Orson Scott Card Talks About 'Ender's Game' Book And Movie
The Q&A, moderated by Aaron Johnston, coauthor with Card of the Formic Wars novels, kept the audience of 250 people laughing with the pair’s banter and Card’s self-praise and self-admonishment of his writing career.
Card kicked off the conversation by insisting he had long believed “Ender’s Game” to be “unfilmable,” surprising many fans, some already wearing black Ender shirts with the film’s release date “11.1.13.”
“Ender’s Game is an ‘unfilmable’ book, not because it’s too much violence but because everything takes place in Ender’s head,” Card said. “The biggest problem is that if you don’t know what’s going on inside Ender’s head, then it’s just the story of an incredibly violent, little kid. Why would you like him? Why would you care? Only when you know what he’s thinking does it become a story that matters.”
Movie executives and fans have long talked about turning “Ender’s Game” into a film since the book was published in 1985, but Card said he was the primary obstacle to putting his story on the silver screen.
“I became a problem in that we could not sign any deal unless I agreed to certain conditions about [the movie] being true to the story,” Card said.
And then a script came along that captured what Card said was the essence of what made the book so beloved to readers of all ages. The issue, according to Card, was whether the movie could successfully recreate the same emotional investment in Ender among audience members who had never read the book.
“It’s the story of Ender as someone you would follow into battle and give your life for, and if you don’t feel that way, there’s no movie,” Card said. “That’s when I realized the story is about the relationship between Ender and the other kids.”
Card warned fans of the book they should not expect to see a completely faithful adaptation when they buy their movie tickets in November. Subplots like Peter and Valentine’s Internet personas are rumored to be absent from the film.
But Card said fans would be satisfied with spending their money to see a “damn good” movie.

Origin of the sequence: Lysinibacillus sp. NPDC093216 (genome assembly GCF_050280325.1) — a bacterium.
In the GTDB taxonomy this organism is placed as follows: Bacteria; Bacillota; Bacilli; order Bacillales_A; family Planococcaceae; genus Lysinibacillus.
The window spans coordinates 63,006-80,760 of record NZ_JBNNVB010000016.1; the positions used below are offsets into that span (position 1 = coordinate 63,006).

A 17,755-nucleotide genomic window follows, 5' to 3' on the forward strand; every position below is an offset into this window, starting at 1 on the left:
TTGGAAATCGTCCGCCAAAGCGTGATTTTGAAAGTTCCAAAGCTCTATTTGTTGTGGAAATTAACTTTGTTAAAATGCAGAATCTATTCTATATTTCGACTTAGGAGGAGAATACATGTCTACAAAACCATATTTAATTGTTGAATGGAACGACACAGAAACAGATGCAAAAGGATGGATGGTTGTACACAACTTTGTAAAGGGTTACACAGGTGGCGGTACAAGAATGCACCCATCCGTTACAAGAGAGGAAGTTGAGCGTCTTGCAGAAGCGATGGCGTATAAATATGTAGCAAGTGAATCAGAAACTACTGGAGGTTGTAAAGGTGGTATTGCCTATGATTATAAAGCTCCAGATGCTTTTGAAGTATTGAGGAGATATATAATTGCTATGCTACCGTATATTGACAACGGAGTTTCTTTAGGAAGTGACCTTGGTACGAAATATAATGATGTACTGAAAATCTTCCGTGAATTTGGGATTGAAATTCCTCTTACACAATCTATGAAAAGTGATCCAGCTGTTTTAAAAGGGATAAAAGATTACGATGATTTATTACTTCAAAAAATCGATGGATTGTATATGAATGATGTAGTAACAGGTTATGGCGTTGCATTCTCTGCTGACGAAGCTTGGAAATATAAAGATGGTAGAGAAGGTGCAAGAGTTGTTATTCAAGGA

“Every book I’ve written was the best I could do with a story that I really cared about and believed in,” Card said. “And likewise, this film will be the best that good people could do with a story they really cared about and believed in.”
Topics also ranged from Card’s writing process, in which he said he never knew the ending of his books when he first began writing them, to his literary influences, which included more canonical authors like Shakespeare, Jane Austen and Mark Twain.
But as expected, the conversation always returned to “Ender’s Game,” and audience members were already curious about future movie sequels to which Card quickly dismissed as impossible.
“I don’t want [‘Speaker for the Dead’] to be filmed. I can’t imagine it being filmed,” Card said. “If they wanted a sequel to ‘Ender’s Game’ the movie, the sequel would have to be kids in space…You guys know. When you read ‘Ender’s Game’ and you read ‘Speaker for the Dead,’ weren’t you sitting there going, ‘What is this?’”
Still, it wouldn’t be the first time Card declared one of his novels as “unfilmable.”
Audience members may one day enjoy in theaters the rest of Ender’s journey in “Speaker for the Dead,” “Xenocide” and “Children of the Mind.” Or perhaps a movie executive will give the green light to a movie franchise on the “Shadow” series.
But at the rate that Card’s novels are going, that will probably happen in another 30 years.
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